I was a good kid. One of those chubby girls with a light brown side braid, a box of chalk and a thousand-times-over practiced smile. My parents divorced early –
one side couldn’t bother, the other just couldn’t –, I was taught to be quiet, diligent, calm. I always listened, never strayed from the path that had been laid out for me, I only spoke when spoken to and from early on I was a star student at Holy Family, the local Catholic elementary school. So, when week after week my father started drinking at nine in the morning, I smiled it away. When night terrors and panic attacks overcame me every night after he’d taken me back to my mother, I told her I missed daddy. When I stood in front of a closed door for hours after being dropped off at his place, I controlled my emotions and waited patiently on the doorstep for dad to let me in.
I waited for years.
They really do must’ve realized something wasn’t right when their daughter went out and about talking into void, getting frightened by emptiness, asking questions that shouldn’t be asked by a six-year-old. Why of course, all children have imaginary friends. Mine were just of a different caliber.
By the time children reach adolescence, their brain is in full growth. Because the prefrontal cortex is still developing, teens may rely upon the amygdala in their decision making. The amygdala is associated with emotions, aggression, instinct.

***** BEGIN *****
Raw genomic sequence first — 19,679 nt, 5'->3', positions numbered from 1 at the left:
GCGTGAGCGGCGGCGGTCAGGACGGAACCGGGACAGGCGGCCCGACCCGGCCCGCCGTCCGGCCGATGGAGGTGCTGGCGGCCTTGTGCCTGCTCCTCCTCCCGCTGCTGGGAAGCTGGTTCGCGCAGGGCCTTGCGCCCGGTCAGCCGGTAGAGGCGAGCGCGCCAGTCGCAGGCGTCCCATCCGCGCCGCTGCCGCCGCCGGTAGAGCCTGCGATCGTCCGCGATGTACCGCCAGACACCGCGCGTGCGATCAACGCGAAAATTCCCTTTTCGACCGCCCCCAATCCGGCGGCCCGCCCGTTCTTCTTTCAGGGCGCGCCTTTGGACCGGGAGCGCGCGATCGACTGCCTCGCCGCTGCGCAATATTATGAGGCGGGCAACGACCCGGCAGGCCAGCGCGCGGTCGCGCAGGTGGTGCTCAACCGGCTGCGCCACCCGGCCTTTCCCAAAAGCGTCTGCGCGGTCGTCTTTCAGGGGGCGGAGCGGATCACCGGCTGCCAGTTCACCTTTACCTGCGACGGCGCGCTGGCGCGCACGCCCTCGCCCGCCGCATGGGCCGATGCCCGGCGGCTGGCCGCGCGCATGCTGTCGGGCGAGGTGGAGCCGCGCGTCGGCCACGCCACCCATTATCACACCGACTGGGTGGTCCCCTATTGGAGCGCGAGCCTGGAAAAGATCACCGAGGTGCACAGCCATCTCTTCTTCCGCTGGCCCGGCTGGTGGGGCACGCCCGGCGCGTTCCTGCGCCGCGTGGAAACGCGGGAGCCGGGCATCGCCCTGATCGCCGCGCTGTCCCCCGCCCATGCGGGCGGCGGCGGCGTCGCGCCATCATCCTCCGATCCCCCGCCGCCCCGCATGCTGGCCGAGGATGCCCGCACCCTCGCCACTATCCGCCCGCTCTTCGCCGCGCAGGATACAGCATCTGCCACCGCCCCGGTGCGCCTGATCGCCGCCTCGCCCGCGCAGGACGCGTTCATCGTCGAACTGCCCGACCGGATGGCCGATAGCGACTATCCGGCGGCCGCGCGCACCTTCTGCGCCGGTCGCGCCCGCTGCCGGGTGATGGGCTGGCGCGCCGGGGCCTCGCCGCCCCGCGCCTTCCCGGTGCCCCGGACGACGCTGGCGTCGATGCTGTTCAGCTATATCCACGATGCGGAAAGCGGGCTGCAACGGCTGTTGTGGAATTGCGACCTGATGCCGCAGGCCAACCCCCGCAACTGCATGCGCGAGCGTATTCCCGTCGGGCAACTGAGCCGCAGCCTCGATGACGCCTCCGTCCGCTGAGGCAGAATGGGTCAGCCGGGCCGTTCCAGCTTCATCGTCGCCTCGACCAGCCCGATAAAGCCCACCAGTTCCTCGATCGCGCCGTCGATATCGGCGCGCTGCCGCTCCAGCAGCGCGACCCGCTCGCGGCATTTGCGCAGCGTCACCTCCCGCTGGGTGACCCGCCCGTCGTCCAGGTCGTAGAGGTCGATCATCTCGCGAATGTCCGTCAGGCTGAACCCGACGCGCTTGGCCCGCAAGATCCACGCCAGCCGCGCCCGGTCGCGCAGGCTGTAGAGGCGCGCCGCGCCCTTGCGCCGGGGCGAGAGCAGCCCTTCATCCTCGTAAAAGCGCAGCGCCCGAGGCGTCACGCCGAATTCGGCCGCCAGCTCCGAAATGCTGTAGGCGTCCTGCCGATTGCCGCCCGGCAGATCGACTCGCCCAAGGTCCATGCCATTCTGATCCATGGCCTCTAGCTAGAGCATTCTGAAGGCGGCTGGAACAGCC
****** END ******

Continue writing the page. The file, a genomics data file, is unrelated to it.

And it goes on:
Psychosis involves a disruption to a person’s thoughts and perceptions that make it difficult for them to distinguish what is real and what isn’t.
My world first came crashing down around the time I was fourteen. The part of my mind that had been suppressing years of abuse and neglect started to crack open like a skull hitting a rock at full force. While life around me kept moving forward it seemed as if I had stopped in my tracks. I became a silent observer watching
someone live her life, meet new people, go to school, and the longer this lasted the more disconnected I felt from this girl with her light brown side braid. Rather than
run away from my hallucinations I became a part of their world like a wandering ghost, not knowing how to get back.
The two years that followed I lived in an antipsychotics-induced daze. To prevent getting admitted to a psychiatric institution for troubled teens and scorn the family name, I had to comply to biweekly meetings at the mental health hospital and a daily dosage of Quetiapine, an atypical antipsychotic used to treat mood disorders and schizophrenia. Memories from that time are vague, but I remember trying anything to feel again. The medication made me feel numb, more disconnected from the world than ever. Eventually I resorted to self-harm, resulting in scars I would later regret.
It took years to properly get diagnosed. Not that knowing I suffer from Borderline Personality Disorder – a mood disorder sharing symptoms with schizophrenia – changed much to my mental state. It wasn’t a relief as much as it was a door to my sanity closing for good, and the one person keeping me on the right track I had lost years before; during a time I was easier to control.